In the long run, ‘owners’ make more than ‘loaners’. Because of the risk/return relationship, junk bonds will return more than regular bonds. Creditors are, however, still hire on the totem pole than investors. The long run returns of such lenders will never, overall, exceed the returns of owners of such companies. Otherwise the capital-allocation system would fail, as nobody would want the diminished standing of an owner during the orderly procession of the settlements of debts. Just a thought; but if you’re at a stage where you want a larger portion of fixed income and can’t stomach the dismal below-inflation rates on AAA bonds, then such ETFs seem like a wise vehicle for some of your holdings. Everything in moderation.

  • Be'en February 2, 2012, 4:44 am

    Is iShares Hybrid bond etf (XHB) any good? Why is it called “hybrid” instead of high yield? Holds mostly BBB rated bonds.

  • Chuck February 2, 2012, 12:04 pm

    I just cashed in my bonds and 401k. My wife and I purchased a small cabin in the woods where the air is fresh and there is no people. Save for your future folks so you can blog in your underwear when you are old:-)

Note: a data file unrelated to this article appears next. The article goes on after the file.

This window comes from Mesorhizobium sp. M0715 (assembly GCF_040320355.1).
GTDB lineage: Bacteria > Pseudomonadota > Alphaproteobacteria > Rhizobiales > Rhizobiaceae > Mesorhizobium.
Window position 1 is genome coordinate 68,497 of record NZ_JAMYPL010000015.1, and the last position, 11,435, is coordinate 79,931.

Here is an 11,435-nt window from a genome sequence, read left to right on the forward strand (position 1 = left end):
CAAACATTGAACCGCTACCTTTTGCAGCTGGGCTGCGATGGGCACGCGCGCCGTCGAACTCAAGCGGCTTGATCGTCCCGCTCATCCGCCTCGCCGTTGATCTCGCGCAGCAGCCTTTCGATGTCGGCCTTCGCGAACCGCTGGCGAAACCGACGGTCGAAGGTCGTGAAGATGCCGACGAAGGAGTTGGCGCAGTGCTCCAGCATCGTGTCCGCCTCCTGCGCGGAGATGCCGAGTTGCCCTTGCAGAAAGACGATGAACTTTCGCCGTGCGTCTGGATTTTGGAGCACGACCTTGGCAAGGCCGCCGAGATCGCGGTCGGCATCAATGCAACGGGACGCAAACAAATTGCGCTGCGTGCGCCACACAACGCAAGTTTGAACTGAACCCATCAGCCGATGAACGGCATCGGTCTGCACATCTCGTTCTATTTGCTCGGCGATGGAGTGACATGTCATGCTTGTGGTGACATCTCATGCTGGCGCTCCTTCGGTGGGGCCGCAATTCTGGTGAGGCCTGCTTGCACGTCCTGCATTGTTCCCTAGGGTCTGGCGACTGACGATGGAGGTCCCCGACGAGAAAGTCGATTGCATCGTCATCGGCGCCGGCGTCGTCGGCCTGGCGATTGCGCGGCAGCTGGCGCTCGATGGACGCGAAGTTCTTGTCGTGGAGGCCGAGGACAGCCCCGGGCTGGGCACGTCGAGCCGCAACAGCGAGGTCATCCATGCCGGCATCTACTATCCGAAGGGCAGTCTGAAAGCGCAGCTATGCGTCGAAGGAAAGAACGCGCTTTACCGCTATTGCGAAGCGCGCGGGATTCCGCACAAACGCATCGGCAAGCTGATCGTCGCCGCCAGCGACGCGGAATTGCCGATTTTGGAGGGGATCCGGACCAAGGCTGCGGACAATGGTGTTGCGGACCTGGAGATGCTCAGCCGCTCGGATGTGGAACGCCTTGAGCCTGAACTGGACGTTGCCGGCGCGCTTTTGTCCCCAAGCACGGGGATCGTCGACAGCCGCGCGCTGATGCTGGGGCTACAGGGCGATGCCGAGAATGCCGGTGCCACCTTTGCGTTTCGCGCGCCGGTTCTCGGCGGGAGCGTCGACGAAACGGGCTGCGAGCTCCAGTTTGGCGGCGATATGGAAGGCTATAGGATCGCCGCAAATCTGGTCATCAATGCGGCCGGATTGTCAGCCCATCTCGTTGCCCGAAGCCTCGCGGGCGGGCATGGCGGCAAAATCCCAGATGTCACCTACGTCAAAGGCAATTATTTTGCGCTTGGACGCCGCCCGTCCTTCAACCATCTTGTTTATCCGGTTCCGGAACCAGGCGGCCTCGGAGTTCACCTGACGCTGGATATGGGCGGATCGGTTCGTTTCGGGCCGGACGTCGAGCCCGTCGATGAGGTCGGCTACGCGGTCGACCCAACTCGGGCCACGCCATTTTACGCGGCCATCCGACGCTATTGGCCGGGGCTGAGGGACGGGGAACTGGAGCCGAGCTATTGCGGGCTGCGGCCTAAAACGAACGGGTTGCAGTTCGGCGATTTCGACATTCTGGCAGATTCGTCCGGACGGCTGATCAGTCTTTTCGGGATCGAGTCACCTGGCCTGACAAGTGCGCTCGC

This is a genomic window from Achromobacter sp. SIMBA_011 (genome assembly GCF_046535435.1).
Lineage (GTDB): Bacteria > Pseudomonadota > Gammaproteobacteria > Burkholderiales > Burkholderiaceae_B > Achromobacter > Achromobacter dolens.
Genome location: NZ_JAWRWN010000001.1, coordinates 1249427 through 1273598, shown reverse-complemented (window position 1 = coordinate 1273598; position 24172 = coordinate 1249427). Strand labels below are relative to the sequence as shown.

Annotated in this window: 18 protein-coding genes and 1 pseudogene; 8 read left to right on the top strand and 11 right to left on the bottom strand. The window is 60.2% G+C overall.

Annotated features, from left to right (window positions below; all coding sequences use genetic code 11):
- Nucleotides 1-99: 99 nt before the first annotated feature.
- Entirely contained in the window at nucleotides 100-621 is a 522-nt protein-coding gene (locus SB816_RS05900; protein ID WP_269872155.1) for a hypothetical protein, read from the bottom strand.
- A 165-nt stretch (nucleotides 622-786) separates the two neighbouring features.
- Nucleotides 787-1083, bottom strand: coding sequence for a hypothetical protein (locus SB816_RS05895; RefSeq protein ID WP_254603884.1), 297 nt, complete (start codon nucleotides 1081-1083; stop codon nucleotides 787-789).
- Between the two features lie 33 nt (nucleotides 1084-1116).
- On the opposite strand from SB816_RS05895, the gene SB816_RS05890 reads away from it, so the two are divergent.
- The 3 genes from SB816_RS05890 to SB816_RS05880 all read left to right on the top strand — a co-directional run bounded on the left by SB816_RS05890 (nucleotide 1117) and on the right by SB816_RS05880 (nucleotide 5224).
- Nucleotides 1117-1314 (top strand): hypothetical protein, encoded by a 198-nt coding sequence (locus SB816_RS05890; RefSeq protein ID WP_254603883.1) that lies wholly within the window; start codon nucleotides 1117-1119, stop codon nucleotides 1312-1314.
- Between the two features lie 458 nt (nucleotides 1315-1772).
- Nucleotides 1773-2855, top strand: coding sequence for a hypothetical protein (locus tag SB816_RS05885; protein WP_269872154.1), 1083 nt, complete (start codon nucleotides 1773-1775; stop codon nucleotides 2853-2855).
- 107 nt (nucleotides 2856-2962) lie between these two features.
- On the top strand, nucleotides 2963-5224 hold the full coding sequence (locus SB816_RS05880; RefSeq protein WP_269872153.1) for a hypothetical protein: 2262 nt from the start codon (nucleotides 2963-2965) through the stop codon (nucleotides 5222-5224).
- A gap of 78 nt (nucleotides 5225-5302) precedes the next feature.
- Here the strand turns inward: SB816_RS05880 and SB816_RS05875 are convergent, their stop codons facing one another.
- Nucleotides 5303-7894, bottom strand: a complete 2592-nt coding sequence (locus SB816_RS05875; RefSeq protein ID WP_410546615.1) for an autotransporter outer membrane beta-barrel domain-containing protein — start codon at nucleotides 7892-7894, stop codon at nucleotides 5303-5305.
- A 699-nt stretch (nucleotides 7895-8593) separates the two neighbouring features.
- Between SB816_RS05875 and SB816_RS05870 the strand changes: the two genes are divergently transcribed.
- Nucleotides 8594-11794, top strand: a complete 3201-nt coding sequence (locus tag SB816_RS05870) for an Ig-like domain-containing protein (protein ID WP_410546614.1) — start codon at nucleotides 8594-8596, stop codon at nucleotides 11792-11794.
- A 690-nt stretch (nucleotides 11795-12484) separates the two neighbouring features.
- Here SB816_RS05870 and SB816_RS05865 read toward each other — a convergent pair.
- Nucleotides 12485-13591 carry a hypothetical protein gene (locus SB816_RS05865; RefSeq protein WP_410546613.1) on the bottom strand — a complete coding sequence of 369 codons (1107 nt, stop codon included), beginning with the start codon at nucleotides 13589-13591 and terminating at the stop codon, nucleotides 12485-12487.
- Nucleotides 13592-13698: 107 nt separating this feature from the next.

• Fit February 2, 2012, 1:26 pm

    junk bonds are a funny animal haha back in the 80’s junk bonds weren’t actually junk lol but now… who knows…. With the compression in the debt market, there are some real gems mixed in with the stinkers haha

  • Saveddijon February 3, 2012, 10:19 pm

    Somewhat related: does anyone have opinions on MHY.UN?

    In theory, higher yield, but not junk. What has been your experience?

  • Al February 4, 2012, 3:09 pm

    I agree with Joe, owning is better than loaning. But Mr Market doesn’t always price risk and return appropriately. In early 2009 you could buy distressed bonds for pennies on the dollar giving you effectively equity upside with bond risk. With enough homework there were some gems to be had (and as Fit suggests, there are probably some around today). Most high yield bond funds returned better than equities that year and many individual high yield bonds returned even more (this is globally, the Canadian dollar high yield market is a tiny tiny market).

    Personally I have bought individual HY bonds twice, luckily in both cases things worked out.

  • Falo February 7, 2012, 7:15 pm

    Thanks for this post. Great info. I am interested in these etfs as I really like the cashflow, however I am wondering if you know how they will be treated from a tax prespective. I checked out HYG and JNK and both contain mostly US bonds, so would this mean that their dividends are taxable at 100%. I’d appreciate a bit of a high level summary of the major etfs along with their tax impact and best strategy (eg. should be kept in a TFSA vs. RSP vs. unregistered)